In Service to the King

“Most of the bite continues to be slow,” reads the fishing report. It reads like many more like it in the doldrums of August. In the south, August is a merciless time of year. It’s the last gasp of summer, and its humidity and heat drain the life out of many an angler by midday.

Forty years ago, on a day much like this, the namesake of this lake passed away. I imagine the catfish bite was just as slow on August 16, 1977—the day the King left the building.

Elvis Presley Lake sits just outside of Tupelo, Mississippi, not far from where a young Elvis Aaron Presley was born. He’d run and play in the nearby woods—some say—the woods that now border the 322-acre lake. Home to channel cats, bass, bluegill and a sparsely used campground, the lake is managed by the Mississippi Department of Wildlife, Fisheries and Parks.

But a lake is the last image that comes to mind when most people hear the name Elvis. The lexicon of Presley is filled with jumpsuits, gold records and blue suede shoes. Four decades after his passing, his myth has grown to cartoonish proportions; and precious few remain who really knew the man. Those who did will lend you a revelation—the King of Rock n’ Roll was a country boy.

When the Presleys moved to Memphis in 1948, Elvis was in eighth grade. He’d spend his teenage years breaking down racial barriers, soaking in gospel at black churches on the corner and shadowing bluesmen on Beale Street at night. In August of 1953, he waltzed into Sam Phillips’ Sun Studios and changed popular music forever.

But he never left the fields of Mississippi behind.

Ed Sills knew the real Elvis well. He’d often carry a reminder of the man in his pocket: a weathered, golden badge. By the time I met Ed in 2006, he was 78 years old, and the badge had long ago lost its luster. Most of the engraving had worn away after decades in his pocket. He carried it wherever he went. And who could blame him—it was the same badge, apparently, that then-president Richard Nixon presented to Elvis in the White House in 1970.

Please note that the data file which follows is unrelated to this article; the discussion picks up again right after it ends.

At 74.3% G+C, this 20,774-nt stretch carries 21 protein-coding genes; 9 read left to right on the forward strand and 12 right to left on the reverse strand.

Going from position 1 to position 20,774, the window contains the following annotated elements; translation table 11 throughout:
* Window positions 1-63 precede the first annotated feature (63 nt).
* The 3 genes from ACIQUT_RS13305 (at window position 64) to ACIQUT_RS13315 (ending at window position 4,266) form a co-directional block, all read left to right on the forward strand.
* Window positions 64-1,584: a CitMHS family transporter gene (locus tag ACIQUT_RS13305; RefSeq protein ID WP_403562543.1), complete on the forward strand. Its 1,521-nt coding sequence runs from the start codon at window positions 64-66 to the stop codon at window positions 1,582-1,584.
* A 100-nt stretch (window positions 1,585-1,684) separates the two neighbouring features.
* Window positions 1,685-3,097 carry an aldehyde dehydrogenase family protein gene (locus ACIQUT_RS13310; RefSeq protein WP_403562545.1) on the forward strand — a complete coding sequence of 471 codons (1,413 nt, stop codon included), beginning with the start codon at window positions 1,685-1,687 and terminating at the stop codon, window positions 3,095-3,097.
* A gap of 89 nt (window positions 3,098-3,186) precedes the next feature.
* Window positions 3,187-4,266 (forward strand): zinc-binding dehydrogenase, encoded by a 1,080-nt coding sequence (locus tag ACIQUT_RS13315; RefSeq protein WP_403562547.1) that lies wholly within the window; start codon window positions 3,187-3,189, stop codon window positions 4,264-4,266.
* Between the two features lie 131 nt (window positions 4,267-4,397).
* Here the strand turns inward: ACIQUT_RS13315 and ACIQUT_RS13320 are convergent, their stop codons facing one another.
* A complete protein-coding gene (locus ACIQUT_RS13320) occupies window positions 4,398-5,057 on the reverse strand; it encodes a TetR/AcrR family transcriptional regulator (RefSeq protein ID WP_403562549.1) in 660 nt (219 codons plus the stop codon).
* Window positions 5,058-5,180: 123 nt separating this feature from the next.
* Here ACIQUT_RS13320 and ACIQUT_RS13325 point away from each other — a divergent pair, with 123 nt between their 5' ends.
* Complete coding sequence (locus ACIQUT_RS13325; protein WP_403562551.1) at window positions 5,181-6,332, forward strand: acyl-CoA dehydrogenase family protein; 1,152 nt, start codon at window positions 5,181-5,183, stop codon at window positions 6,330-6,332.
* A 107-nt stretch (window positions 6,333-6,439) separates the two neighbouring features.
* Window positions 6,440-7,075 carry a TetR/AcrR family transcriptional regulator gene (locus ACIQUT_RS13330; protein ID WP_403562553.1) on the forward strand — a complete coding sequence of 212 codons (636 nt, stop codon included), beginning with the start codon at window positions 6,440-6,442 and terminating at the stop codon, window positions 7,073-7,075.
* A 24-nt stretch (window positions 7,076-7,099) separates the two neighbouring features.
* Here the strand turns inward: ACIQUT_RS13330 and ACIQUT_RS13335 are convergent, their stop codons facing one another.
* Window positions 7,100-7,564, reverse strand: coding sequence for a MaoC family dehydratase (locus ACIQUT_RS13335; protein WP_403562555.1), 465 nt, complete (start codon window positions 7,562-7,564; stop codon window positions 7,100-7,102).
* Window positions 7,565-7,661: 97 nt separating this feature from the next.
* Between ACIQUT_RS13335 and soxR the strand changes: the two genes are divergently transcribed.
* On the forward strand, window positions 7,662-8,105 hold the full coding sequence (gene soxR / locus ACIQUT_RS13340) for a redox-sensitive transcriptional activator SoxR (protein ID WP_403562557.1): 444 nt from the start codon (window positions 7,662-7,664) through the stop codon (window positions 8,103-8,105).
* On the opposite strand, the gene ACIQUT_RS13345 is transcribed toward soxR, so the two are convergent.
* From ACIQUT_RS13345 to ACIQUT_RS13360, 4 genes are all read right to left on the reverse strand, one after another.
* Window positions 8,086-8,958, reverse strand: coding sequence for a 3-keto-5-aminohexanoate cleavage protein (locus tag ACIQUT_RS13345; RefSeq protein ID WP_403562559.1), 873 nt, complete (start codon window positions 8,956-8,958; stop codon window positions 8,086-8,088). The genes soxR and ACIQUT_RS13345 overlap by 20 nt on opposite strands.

Ed was a cousin, and along with the badge, he carried a family story that I’d never heard. He was a cousin, yes, but he was also a personal friend of Elvis.

For an hour or so, Ed held court with his badge in a derelict diner beside a Tennessee cotton field. He told the story of how he’d met the King, how he’d been a motorcycle cop in Memphis during the ’60s when he was assigned to escort Elvis to and from Graceland. Elvis had a notorious love for bikes and law enforcement, and it didn’t take long for their shared interests to form a friendship. Ed talked about riding motorcycles around Memphis, which even at the height of his fame was a safe haven where the locals mostly left rock n’ roll royalty alone, so common was it to see Presley or Johnny Cash or Jerry Lee Lewis at the local cruising spots.

The conversation with Ed is blurred now. Most of it is lost to the fog of time, but a few keys lines have always stuck with me.

“He loved to go to the farm,” Ed said. “We’d ride around in a Jeep and shoot.”

That farm was mostly likely the Circle G Ranch, a 160-acre farm in Horn Lake, Mississippi, that Presley bought in 1967. There, he’d shoot guns, hunt frogs by the lake, host picnics and ride horses.

The Circle G Ranch circa 1968

At Age 32, Elvis looked back to the countryside to restructure his career. That truth, and Ed’s story, remain astonishing to me. That a man with more fame and wealth than fathomable would look back to a little lake in the middle of nowhere should say something to us all.

If we work in fishing. If we work in the outdoors. We’ve at least got something figured out.

Forty years after his passing, thousands of tourists from across the globe have descended on his former home. The streets of Memphis and Tupelo are filled with lookalikes, tribute artists and fans. They’re fighting the oppressive August heat of the south, hoisting tribute candles, chasing the shadow of a man who grew to be larger than life. And, if you look closely, his story serves as a reminder that— sometimes— all you need is a tight line and a little fresh air.